This Yoga Company Now Streams Chemtrail Conspiracy Videos
Gaia started as a yoga streaming service, but it has become the most popular service for "truth seekers"
If you’re looking to cut the cord but can’t find a streaming service that focuses on topics like the secret cyber war, weather modification, vaccine epidemics, UFO cover-ups, and technological advancements that will summon the Beast of the Apocalypse, then you’re in luck. Media-streaming company Gaia is spending tens of millions of dollars to build a community of truth seekers just like you.
Gaia began in 1988 as as Gaiam, a health and sustainable living catalogue business. Over the next couple decades, the business built a small New Age empire, distributing everything from solar panels to yoga DVDs to Walt Disney film knock-offs.
The company launched a subscription streaming media service, Gaiam TV, five years ago and changed its name to Gaia last fall. The site was originally focused on yoga and holistic living, but executives soon realized that many viewers wanted to expand their mind in addition to learning about health and mindfulness. “A lot of our members, they’ve sort of been what we call ‘seekers.’ Maybe their whole lives, they’re the ones who just — what they saw on mainstream media, what they learned in school or church, whatever — it just didn’t seem to sufficiently answer questions for these people,” Gaia chief marketing officer Jaymi Bauer told Vocativ. “They’re not interested in what mainstream media has to say because they understand there’s an agenda.”
Bauer said their ad-free, subscription-based model prevents Gaia from adhering to anyone else’s agenda. “Our members, who happen to be seekers, they’re the ones who ask the questions that are pretty bold and brave,” Bauer said. “They really appreciate content that goes beyond the veil.”
That content includes original programming from the likes of George Noory, David Wilcock, and Regina Meredith. “Beyond Belief with George Noory” is a talk-show version of the host’s popular paranormal show Coast to Coast AM. In “Cosmic Disclosure,” Wilcock investigates the possibility of secret government space programs. On “Open Minds” Meredith interviews thought leaders in the metaphysical world such as Daniel Sheehan who believes the Vatican library vaults contain proof of extraterrestrials, and David Icke who popularized the belief that an elite race of lizard people is secretly controlling the world.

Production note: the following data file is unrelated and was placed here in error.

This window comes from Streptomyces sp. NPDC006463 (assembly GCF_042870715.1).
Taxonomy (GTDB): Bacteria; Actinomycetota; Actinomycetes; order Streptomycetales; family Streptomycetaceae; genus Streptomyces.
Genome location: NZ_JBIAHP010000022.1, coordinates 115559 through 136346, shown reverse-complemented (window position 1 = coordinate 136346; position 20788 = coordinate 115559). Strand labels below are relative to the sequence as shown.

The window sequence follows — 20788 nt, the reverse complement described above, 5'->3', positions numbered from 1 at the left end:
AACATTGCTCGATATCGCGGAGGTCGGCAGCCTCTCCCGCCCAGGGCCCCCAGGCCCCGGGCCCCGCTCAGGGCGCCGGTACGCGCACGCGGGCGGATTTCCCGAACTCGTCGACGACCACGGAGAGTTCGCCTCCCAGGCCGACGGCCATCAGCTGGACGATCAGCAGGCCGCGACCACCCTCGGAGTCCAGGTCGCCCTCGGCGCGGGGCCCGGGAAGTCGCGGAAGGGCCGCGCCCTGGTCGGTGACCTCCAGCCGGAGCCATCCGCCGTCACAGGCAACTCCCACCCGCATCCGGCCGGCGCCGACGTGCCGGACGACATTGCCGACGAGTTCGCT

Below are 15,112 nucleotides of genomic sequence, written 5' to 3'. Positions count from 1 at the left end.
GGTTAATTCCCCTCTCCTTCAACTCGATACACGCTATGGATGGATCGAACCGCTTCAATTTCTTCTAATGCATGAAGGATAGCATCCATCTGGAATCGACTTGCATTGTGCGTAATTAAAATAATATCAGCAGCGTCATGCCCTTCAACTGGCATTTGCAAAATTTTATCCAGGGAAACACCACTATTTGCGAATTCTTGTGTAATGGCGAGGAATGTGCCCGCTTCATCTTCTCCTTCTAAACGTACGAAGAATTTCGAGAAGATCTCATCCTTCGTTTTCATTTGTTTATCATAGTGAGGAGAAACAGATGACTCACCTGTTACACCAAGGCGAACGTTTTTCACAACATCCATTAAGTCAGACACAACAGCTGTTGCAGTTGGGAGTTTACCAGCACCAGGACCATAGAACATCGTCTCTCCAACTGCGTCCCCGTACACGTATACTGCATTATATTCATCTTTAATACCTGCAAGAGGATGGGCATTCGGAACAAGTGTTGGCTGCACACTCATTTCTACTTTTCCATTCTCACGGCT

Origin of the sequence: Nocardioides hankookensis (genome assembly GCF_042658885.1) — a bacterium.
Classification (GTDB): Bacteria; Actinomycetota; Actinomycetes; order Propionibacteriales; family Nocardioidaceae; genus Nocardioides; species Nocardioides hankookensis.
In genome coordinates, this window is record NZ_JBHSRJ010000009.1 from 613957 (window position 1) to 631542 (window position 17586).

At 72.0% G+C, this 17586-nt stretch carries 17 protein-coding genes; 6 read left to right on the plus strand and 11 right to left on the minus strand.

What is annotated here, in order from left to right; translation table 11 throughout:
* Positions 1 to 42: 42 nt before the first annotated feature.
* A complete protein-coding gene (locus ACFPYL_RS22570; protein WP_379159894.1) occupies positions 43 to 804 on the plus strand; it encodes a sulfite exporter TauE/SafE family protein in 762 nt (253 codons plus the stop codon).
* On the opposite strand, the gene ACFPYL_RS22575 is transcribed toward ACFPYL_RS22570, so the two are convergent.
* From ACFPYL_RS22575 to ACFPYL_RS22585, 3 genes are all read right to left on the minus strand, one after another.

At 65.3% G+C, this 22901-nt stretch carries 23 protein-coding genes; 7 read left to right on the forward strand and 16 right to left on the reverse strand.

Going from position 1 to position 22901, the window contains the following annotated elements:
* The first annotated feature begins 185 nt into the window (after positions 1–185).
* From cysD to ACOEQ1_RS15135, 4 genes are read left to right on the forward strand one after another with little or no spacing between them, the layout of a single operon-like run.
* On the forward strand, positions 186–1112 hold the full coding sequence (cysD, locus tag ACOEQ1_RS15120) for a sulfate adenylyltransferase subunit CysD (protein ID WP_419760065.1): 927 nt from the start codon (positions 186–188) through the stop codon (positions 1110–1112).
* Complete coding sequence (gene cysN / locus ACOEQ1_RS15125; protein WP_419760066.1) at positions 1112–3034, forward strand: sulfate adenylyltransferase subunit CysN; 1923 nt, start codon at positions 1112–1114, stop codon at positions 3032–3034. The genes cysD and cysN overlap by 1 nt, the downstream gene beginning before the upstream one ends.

“Seekers” who subscribe to Gaia for $7.95 per month, on the annual plan, can also learn how to clear karma in their life by building their own pyramid, how to initiate contact with extraterrestrials, where to find Bigfoot and time portals, how the United States government is wrapped up in a massive Ponzi Scheme, how the government uses psychotronic weapons to control minds, and how agencies are controlling the weather.
Gaia is actively seeking these so-called seekers with online ads targeted at conspiracy theorists and skeptics, like one that reads, “Chemtrails: conspiracy or truth?“. While yoga is still the most popular channel on Gaia, Bauer said the “seeking truth” channel has the most growth and engagement, claiming that channel has recently drawn as much viewership in a single month as it used to draw in an entire year. She believes the current election cycle is contributing to this — partially because outsider candidates are encouraging voters to question the status quo, but also because Gaia provides a distraction from the doom of cable news. “People might look at this election and go, ‘OK, I’m turning it off and I’m going to indulge in a documentary about mindfulness,” Bauer said. “It’s a bit of an escape, but for more of our members it’s the work. We don’t ‘Netflix and chill’ here. You’re tuned in — whether you’re moving furniture to do yoga or you’re listening to something head and taking notes.”
Of course, they’re also a lot leaner and more nimble than Netflix. Gaia has two film studios on their campus in Boulder, Colorado, where truth-seeking hosts and yoga instructors film their shows. When big news develops regarding the metaphysical or the cosmos — for instance, the discovery of water on Mars — Gaia brings in paranormal or extraterrestrial experts to comment, much the same way Fox News might bring in a doctor to speculate on Hillary Clinton’s health.
Gaia recently sold its consumer product business for $167 million and its investments in an eco-travel firm for $12.85 million. The company is using much of that $180 to enhance its streaming service. Next month, Gaia plans on releasing a site that will be more personalized to each viewer so members who only want yoga can focus on Kundalini, while subscribers who only care about seeking truth can learn about whistleblowers, the discoveries of occult leader Aleister Crowley, and near-death experiences without seeing show teasers that make them feel guilty about not stretching enough. There will also be a bridge channel between the two categories, called “transformation,” which touches on topics like alternative healing and conscious parenting.
This relaunch itself will be divinely inspired. In a blog post announcing the shift, the company explained:
For this latest round of Gaia’s transformation, we called in the help of Shiva. Shiva is considered to be limitless, transcendent, benevolent and fearsome. While he is known as “Lord of Dance” and “The Destroyer,” he represents the cycle of creation along with Brahma and Vishnu. He helps us start anew, with a fresh perspective.
The Roman messenger god Mercury apparently helped improve site response time. Saraswati, Hindu goddess of art, inspired the site design. And lastly, Lakshmi, Hindu goddess of prosperity helped with mobile optimization, ensuring that subscribers can stream the truth they seek from virtually anywhere.